When the bear market began in 2007, I thought it would bottom soon. I bet on a rebound that never came. My pulse raced at the news, the win so tangible, the loss unthinkable. They say that hope has strength, but I can tell you, it does not have effect. Every day, I watched another one of my options (bets) expire worthless. My positions turned to dust.
I don’t remember the moment I stopped caring. About a month ago? I became as fascinated with losing it all as I had ever been with winning big. It seemed nobler than trying to salvage some pathetic remnant. All-or-nothing, I doubled down. Over the past couple of days, it turns out that I bet all wrong. I would have to live for hundreds of years to earn it back. The impossibility of this is liberating.
Getting fired sure did clear up my schedule. So I dug out my flute. The old case really did have dust on it, and I sounded worse than when I quit at 23. But the notes were still there, and the endless loops in my mind were silent. I remembered a Bach partita, and played it full of mistakes. I have never been more pleased.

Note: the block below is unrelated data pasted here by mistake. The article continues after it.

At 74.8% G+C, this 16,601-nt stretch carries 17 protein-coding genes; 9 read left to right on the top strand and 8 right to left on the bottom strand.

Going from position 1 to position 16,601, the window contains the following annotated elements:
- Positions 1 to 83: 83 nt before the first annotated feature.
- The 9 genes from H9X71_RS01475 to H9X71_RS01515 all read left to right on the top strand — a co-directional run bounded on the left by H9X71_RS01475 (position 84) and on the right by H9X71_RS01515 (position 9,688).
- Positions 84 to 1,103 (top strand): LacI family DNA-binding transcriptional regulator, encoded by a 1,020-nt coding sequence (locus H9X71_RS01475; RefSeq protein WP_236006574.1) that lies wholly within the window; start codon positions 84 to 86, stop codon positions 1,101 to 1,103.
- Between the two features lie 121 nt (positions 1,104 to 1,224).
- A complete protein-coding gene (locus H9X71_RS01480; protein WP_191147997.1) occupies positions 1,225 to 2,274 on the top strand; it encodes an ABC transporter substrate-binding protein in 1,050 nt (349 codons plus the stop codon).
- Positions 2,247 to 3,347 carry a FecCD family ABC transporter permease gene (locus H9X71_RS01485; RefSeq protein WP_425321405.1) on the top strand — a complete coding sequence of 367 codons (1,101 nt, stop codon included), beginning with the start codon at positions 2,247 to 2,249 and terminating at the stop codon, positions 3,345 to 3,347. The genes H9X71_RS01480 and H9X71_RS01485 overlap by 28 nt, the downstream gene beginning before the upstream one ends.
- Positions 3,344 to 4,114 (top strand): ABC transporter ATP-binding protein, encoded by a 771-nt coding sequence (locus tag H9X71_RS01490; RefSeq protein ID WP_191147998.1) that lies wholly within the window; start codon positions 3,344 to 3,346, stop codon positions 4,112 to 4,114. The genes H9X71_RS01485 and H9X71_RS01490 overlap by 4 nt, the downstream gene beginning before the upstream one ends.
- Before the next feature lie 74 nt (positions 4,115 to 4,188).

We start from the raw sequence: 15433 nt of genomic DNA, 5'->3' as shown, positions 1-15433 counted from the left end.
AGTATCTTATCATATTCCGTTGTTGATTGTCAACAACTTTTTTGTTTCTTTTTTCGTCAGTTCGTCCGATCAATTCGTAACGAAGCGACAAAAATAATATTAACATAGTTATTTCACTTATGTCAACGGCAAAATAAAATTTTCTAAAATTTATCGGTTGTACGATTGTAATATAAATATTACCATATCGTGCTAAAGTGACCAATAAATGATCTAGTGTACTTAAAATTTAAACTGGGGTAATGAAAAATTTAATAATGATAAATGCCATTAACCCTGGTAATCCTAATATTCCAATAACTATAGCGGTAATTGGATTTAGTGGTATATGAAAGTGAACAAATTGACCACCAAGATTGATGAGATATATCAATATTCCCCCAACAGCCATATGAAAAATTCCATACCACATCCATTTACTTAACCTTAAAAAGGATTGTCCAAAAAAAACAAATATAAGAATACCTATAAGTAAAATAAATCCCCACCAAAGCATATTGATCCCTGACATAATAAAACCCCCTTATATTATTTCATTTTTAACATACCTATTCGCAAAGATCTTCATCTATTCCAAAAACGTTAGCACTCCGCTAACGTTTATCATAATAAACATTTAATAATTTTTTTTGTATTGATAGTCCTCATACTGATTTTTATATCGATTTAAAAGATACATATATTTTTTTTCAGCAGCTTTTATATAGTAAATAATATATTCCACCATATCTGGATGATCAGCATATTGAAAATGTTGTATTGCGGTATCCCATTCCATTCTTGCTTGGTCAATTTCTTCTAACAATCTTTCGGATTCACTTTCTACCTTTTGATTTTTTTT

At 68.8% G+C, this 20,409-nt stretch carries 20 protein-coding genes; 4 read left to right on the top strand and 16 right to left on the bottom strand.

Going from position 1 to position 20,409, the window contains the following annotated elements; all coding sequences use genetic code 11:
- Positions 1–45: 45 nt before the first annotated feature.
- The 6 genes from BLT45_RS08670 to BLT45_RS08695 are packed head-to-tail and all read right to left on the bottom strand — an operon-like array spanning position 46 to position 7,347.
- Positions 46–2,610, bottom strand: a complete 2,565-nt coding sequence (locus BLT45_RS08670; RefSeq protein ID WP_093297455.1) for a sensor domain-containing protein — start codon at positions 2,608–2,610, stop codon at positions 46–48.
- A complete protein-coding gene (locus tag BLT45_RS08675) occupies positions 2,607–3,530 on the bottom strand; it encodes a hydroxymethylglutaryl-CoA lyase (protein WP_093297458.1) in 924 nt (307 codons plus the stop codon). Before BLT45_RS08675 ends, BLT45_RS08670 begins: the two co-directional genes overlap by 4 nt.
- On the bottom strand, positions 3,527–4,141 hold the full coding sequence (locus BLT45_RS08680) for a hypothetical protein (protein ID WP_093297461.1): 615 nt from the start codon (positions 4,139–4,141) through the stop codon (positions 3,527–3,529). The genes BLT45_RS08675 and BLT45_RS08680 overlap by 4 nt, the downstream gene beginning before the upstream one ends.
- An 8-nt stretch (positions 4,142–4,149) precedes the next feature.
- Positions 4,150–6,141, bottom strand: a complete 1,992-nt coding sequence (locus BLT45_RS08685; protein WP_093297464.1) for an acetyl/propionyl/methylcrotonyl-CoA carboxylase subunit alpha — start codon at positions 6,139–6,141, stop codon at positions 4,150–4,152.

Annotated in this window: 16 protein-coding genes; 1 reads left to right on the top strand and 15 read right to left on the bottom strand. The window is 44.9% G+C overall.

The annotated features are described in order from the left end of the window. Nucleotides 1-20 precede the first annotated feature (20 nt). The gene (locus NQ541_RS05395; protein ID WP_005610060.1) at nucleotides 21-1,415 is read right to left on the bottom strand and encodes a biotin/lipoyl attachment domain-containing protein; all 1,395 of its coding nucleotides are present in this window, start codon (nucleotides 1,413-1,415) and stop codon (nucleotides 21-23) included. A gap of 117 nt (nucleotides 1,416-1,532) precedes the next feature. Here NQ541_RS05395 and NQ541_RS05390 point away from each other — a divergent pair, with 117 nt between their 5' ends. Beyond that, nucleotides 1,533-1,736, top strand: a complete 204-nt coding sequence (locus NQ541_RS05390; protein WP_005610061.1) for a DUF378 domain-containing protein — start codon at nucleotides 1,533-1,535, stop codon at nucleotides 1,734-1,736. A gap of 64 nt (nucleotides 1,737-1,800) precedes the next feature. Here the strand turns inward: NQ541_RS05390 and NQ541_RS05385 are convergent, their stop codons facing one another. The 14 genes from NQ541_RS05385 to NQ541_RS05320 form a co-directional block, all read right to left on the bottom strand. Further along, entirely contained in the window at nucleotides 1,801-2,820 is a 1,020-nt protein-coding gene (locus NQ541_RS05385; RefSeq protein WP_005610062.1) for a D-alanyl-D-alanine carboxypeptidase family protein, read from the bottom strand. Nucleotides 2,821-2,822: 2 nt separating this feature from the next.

A year ago I barely made time to speak with friends. Always in brief phone calls, often from a cab. Yesterday I just sat on a stoop with my friend (I’m not sure I have any others left) and all we did was bounce a ball. Really, I don’t think we even talked. We downed a forty. It was perfect.
The world is ninety-nine percent poor only if we judge it a certain way. I’m not out to glamourize poverty, but are you sure we’ve got those criteria right? Sure, we want to be free of the tyranny of need. We want to optimize our markets, fund our dreams, extend our knowledge and our powers. But why construct a game where the only way to win is to concentrate capital? Why not reward its conversion into other forms: society, art, liberation?
Think of all the things you have accumulated without happiness. Do you own your positions and privileges, or do they own you? What you would be happy to lose if everyone else would lose it, too? Let’s stay up late and throw it all away. And when this mess is over, let’s dance. We’ll dance like the light playing on the rubble of a ruined city we can rebuild better.